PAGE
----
Introducing Destiny, “the world’s first shared-world shooter”
[Update: get all the Destiny concept art here.]
Destiny‘s name might be one of the worst-kept secrets in gaming, but the game itself – a persistent online sci-fi shooter with drop-in co-op and competitive multiplayer all sewn into one experience – is esconsed in a level of mystery I suspect can’t be blown away even after several hours in the game. It’s vast. It’s ambitious. It’s incredibly exciting… I don’t know what it is.
Destiny PS3 preview – MMOre than Halo on your PS3
I mean, I think I know what it is. But having just returned from Bungie’s headquarters in Bellevue, WA with a suitcase full of intangibles, I’m left to fill in the blanks between the undeniably impressive but evasive first demonstration of Destiny. It is a PS3 game, but it’s not slated for a 2013 release.
It’s all but certainly a next-gen title too, running on a new engine and designed with “ten years” of play in mind. It’s sandbox shooter with nods to Borderlands 2, Skyrim, Planetside, Halo and Journey, built on a scale we haven’t seen before in the games industry. The rest? Intangible.
Above Earth’s last liveable city, this gigantic sphere marks a last stand against a mysterious enemy.
Activision CEO Eric Hirshberg, visibly excited at being able to talk about the game he’s been dodging questions about since pre-production began in 2009, describes it thusly to a theatre full of raised eyebrows at Bungie HQ:
“As we saw Destiny coming together, we realised that it belonged to a genre that we couldn’t quite pin down. That it brought different things together in a new way that seemed really fresh. It has elements of a first person shooter, something Bungie does as well as anybody on Earth.
It has elements of an open world sandbox, and it has element of a persistent world. And it brings them all together in a very fresh way. We realised that to refer to Destiny as any one of these pre-existing genres would almost be to under-sell it… I think what Bungie has created is the world’s first shared-world shooter.”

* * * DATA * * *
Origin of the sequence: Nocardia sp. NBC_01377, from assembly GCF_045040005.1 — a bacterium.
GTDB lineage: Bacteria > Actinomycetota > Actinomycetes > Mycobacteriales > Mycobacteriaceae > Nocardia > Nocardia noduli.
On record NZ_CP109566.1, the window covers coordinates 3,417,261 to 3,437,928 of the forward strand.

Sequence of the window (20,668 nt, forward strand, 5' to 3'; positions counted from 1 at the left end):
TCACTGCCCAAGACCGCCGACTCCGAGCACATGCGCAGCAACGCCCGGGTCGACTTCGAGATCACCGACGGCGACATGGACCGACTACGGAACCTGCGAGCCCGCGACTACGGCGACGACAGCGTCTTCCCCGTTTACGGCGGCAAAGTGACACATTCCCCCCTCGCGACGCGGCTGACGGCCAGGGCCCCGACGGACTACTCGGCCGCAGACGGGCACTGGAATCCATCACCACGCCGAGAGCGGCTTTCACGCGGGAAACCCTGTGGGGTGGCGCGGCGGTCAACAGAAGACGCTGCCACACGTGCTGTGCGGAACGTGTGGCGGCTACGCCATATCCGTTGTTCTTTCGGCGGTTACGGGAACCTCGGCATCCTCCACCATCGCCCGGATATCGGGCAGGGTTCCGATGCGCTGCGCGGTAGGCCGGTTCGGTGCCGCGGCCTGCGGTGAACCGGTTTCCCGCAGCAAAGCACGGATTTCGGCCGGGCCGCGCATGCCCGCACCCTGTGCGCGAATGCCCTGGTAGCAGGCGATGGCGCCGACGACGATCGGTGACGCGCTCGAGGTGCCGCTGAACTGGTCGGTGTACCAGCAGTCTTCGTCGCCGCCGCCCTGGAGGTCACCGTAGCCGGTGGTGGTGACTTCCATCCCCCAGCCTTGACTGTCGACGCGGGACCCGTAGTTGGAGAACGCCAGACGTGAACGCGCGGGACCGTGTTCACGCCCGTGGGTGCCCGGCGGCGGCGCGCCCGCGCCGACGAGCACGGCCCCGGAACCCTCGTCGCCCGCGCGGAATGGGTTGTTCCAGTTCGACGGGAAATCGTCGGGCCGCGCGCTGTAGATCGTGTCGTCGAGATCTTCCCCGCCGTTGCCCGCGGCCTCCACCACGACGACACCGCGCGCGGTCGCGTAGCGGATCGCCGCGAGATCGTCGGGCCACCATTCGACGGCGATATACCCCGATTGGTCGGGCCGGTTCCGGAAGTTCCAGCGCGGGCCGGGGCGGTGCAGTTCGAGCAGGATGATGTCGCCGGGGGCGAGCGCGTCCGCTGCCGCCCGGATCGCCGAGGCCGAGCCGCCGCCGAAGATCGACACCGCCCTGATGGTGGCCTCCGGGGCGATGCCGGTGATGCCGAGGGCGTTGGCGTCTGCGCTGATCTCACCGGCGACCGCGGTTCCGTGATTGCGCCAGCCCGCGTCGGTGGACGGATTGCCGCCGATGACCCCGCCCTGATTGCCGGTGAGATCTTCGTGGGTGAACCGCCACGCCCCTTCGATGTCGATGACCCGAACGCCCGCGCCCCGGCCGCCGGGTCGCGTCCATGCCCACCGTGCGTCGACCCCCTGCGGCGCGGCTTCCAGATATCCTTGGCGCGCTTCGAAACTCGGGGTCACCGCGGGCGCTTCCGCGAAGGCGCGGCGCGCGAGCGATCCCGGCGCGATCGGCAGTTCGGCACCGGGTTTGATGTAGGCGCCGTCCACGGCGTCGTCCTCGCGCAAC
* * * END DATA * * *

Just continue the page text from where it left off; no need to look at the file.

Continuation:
Co-founder Jason Jones brings the big words when describing the project, too: “This is Bungie’s next great shooter. A game where people build on characters, customise them all the time, we’re really trying to put the player’s experience first… And absolutely from the ground up, we’ve built this game as a co-operative social experience.”
Time-travelling aliens, ready to mess with your head more than the timeline of Looper.
The idea is, in simple terms, that you create your character and are let loose on the solar system. Some time in the future after humanity nearly got swiped out of the game by some unknown force, saved at the last second by the mysterious ‘traveller,’ whose giant silver sphere hangs above humanity’s last safe city. Traces of our once thriving civilization remain as vine-covered shards of former skyscrapers in old Chicago, enormous naval vessels quietly succumbing to some secret defeat in the desert.
We’re shown glimmers of crumbling Moon facilities, lost cities on Mars, surreal landscapes elsewhere in our solar system – all explorable. You’re left to your own devices, to create your own story against this formidable backdrop. Bungie explains that there’s an overall story arc to your experience in Destiny, but that there’s no clear primary and secondary missions, no real end. No fantasy trope is left out in this vision of the future solar system – space pirates, time-travelling robots, warlocks and zombies all exist in Bungie’s fantastically indulgent sci-fi fantasy.
A Huntress class on her ‘Pike’ transport, ready to drop in unannounced and become part of your story.
But this is the studio that made the Halo franchise – you know, that thing humanity’s spent 2,000,000,000 hours playing since 2004 – they’re not in the habit of just making stuff up as they go along. There are, Jones explains, 7 pillars that shape Destiny’s universe. Every design decision, ever line of code, has to relate back to these tenets:
“We have seven pillars, and these pillars are unchanged since 2009. First, we need to build a world that players want to be in.” That means a new riff on storied sci-fi staples, like the aforementioned melting pot of mythical mythology, and an atmosphere that’s “hopeful, yet mysterious.” Fallout 3′s world certainly stood out from the crowd for example, but after a while that relentlessly brown landscape weighed down like a backpack full of energy weapons.
Enemy bases like this Hellmouth look most likely to host set-pieces where the boundaries close in a little.